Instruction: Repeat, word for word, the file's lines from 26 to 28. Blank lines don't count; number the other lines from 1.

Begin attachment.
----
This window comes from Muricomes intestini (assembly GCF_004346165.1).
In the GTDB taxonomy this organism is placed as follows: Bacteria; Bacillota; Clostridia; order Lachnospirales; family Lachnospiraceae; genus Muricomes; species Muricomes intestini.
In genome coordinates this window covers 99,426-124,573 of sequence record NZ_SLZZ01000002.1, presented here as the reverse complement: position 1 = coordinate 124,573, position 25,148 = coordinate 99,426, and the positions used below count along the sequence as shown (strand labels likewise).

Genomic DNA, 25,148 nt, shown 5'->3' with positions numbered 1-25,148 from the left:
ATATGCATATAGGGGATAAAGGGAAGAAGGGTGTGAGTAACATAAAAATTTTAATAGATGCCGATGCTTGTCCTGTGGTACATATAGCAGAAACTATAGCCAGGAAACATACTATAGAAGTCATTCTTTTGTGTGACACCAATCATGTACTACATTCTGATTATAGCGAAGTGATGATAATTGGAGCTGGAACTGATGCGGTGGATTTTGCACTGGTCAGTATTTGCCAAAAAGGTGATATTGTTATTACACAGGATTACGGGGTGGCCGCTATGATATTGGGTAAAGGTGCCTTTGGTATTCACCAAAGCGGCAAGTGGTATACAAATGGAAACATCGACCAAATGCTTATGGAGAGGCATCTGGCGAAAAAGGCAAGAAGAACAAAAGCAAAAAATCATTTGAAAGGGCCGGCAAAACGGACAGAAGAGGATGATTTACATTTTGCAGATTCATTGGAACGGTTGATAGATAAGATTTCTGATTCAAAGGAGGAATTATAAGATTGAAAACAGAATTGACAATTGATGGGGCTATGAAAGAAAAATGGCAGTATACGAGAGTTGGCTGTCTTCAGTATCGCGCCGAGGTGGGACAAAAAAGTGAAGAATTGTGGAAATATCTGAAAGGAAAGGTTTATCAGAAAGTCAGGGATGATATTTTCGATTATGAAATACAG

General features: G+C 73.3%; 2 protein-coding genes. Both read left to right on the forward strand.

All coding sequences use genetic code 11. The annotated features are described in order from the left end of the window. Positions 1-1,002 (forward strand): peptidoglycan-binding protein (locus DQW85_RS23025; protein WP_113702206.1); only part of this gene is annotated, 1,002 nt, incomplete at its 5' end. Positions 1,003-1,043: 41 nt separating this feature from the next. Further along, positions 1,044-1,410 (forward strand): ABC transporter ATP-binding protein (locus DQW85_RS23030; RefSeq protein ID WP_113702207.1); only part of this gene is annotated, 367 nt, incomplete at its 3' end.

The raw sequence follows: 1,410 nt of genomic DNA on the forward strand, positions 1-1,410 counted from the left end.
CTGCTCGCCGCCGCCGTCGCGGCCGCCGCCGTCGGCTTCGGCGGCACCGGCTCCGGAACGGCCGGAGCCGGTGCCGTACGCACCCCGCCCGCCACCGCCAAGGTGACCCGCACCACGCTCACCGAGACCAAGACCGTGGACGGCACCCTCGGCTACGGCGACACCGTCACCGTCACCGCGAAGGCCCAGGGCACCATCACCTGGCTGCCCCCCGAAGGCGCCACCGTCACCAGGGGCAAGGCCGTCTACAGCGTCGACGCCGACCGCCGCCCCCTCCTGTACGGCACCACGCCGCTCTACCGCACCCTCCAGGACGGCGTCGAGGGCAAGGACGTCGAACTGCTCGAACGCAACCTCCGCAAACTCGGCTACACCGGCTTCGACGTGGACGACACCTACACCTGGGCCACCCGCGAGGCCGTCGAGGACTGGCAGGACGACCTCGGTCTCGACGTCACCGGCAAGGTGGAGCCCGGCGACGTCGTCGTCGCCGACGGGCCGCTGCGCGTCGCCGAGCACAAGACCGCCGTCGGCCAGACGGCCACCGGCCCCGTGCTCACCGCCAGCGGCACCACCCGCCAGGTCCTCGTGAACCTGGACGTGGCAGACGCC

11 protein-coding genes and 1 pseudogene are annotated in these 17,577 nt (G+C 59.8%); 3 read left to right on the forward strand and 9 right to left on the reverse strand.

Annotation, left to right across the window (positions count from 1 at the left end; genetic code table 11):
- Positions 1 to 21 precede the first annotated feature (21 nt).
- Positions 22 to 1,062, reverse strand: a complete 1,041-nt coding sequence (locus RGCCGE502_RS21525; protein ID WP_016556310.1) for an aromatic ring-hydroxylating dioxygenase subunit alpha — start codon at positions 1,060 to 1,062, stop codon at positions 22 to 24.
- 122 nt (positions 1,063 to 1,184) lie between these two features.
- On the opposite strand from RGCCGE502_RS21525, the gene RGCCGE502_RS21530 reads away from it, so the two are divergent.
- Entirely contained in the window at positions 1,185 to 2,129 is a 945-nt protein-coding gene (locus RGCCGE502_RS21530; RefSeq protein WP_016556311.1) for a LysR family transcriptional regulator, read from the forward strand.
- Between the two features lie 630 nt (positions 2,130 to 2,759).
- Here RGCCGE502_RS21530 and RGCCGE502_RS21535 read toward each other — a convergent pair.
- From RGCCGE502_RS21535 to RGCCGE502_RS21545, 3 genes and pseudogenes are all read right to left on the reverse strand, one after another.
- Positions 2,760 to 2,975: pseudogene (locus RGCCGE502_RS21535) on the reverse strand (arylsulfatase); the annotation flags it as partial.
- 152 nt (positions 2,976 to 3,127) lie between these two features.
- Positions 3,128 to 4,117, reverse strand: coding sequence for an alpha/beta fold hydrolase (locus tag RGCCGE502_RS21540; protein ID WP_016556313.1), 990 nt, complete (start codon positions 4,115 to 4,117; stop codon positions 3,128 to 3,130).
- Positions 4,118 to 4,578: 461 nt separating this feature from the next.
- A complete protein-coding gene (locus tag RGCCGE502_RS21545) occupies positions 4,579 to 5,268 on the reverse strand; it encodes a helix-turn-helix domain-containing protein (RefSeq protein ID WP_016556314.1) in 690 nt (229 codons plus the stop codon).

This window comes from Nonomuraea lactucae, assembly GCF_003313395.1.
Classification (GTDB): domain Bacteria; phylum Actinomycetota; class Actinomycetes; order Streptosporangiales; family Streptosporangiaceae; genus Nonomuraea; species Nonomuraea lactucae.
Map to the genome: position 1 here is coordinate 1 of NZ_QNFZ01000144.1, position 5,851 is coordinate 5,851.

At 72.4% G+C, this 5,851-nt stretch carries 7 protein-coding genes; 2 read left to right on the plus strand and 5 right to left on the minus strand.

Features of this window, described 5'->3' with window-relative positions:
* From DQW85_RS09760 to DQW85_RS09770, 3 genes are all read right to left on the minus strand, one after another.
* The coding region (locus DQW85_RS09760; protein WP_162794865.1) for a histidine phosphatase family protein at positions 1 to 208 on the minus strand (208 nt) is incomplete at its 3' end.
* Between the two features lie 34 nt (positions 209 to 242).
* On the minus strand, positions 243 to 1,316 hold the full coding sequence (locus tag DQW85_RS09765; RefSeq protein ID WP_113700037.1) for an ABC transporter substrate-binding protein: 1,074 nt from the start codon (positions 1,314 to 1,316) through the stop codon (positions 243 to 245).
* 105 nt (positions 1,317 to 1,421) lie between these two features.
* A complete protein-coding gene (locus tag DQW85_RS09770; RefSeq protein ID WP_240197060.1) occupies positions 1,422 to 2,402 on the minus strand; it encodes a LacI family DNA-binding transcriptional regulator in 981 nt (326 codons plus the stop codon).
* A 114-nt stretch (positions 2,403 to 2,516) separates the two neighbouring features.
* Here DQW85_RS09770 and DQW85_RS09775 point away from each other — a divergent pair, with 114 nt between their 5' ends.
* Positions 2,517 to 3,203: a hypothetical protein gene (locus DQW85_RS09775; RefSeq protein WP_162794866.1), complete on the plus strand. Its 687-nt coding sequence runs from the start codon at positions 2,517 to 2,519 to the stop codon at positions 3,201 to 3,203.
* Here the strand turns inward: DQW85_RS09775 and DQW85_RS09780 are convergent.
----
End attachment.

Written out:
Classification (GTDB): domain Bacteria; phylum Actinomycetota; class Actinomycetes; order Streptosporangiales; family Streptosporangiaceae; genus Nonomuraea; species Nonomuraea lactucae.
Map to the genome: position 1 here is coordinate 1 of NZ_QNFZ01000144.1, position 5,851 is coordinate 5,851.

At 72.4% G+C, this 5,851-nt stretch carries 7 protein-coding genes; 2 read left to right on the plus strand and 5 right to left on the minus strand.